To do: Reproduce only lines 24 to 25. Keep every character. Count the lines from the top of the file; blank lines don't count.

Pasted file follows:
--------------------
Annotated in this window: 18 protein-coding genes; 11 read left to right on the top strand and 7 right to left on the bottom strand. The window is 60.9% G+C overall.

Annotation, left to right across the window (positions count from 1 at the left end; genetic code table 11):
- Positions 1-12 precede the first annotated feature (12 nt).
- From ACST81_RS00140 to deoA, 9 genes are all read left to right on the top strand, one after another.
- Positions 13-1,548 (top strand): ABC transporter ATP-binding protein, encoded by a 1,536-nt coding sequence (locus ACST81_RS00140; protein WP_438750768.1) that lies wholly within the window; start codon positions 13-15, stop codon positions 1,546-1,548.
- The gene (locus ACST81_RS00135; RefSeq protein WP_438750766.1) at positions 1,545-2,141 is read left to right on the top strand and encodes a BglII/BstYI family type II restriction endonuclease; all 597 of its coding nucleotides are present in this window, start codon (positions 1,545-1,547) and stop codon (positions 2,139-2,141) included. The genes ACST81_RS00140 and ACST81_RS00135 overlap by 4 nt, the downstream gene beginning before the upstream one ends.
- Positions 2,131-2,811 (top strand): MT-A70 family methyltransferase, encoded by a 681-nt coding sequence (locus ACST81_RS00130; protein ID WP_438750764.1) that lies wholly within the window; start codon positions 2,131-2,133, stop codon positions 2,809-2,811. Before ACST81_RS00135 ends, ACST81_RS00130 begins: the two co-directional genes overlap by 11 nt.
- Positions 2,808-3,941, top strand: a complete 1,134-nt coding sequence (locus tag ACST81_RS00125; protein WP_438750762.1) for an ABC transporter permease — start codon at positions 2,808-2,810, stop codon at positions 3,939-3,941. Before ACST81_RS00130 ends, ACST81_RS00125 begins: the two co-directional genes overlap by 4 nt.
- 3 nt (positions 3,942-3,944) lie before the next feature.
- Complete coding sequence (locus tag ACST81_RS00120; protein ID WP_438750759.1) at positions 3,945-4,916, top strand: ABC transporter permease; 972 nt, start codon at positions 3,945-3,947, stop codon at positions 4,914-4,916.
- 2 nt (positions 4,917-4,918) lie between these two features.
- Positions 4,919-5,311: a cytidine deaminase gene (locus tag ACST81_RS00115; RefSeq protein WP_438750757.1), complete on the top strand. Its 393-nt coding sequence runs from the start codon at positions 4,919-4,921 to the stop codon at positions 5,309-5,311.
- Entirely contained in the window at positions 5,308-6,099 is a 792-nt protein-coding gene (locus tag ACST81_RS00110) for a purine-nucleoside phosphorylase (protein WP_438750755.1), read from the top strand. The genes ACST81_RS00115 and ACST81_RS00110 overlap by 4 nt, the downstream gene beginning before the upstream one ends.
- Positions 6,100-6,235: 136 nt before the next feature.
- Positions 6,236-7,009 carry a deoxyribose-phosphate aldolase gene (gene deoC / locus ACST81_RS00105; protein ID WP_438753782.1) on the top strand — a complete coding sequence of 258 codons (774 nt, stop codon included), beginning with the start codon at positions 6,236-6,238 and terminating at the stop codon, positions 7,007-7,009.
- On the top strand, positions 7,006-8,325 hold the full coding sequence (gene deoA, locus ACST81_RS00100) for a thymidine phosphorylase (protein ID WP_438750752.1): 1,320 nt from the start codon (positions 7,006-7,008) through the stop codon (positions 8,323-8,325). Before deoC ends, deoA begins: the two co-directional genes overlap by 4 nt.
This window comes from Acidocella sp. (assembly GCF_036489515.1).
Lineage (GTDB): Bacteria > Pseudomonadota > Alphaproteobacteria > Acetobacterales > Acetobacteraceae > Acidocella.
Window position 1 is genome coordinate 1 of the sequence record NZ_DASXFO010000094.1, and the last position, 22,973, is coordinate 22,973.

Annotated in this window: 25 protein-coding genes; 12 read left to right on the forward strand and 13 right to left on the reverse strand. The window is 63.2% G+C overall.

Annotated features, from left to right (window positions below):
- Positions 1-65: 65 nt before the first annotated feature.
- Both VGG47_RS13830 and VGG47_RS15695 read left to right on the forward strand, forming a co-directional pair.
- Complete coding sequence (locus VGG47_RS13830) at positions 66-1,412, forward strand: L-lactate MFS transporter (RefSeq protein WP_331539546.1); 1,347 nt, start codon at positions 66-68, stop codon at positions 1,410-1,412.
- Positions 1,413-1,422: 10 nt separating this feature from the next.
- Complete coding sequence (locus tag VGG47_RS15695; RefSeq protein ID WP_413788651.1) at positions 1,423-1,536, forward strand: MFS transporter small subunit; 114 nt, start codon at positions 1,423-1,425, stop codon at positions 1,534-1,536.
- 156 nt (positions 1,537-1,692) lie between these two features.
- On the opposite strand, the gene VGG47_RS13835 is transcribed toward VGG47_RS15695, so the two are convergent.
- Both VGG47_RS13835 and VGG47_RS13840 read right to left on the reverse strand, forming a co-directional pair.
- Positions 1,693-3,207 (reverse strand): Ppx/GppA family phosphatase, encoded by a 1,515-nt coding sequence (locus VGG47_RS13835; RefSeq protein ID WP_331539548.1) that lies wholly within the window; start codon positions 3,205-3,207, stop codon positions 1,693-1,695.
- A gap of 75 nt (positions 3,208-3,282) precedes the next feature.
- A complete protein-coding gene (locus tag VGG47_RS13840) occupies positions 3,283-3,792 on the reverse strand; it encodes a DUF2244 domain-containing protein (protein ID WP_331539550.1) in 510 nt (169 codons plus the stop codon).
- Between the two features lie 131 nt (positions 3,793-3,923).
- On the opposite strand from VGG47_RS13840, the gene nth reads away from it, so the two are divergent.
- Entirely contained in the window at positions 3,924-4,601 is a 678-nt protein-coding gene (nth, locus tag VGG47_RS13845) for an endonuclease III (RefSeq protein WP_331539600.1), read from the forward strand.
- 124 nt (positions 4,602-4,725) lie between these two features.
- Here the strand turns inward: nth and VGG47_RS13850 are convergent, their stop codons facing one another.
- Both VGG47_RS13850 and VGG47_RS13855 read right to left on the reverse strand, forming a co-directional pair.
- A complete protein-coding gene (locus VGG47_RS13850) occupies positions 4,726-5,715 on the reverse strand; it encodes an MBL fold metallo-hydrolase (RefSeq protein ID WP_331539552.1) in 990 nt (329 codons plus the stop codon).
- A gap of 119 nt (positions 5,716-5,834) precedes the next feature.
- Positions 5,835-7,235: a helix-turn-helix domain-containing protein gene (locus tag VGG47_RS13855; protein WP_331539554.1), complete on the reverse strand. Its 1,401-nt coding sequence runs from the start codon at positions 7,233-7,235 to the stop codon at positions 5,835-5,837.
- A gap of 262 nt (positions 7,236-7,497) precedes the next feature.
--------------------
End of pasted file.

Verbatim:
- Complete coding sequence (locus VGG47_RS13830) at positions 66-1,412, forward strand: L-lactate MFS transporter (RefSeq protein WP_331539546.1); 1,347 nt, start codon at positions 66-68, stop codon at positions 1,410-1,412.
- Positions 1,413-1,422: 10 nt separating this feature from the next.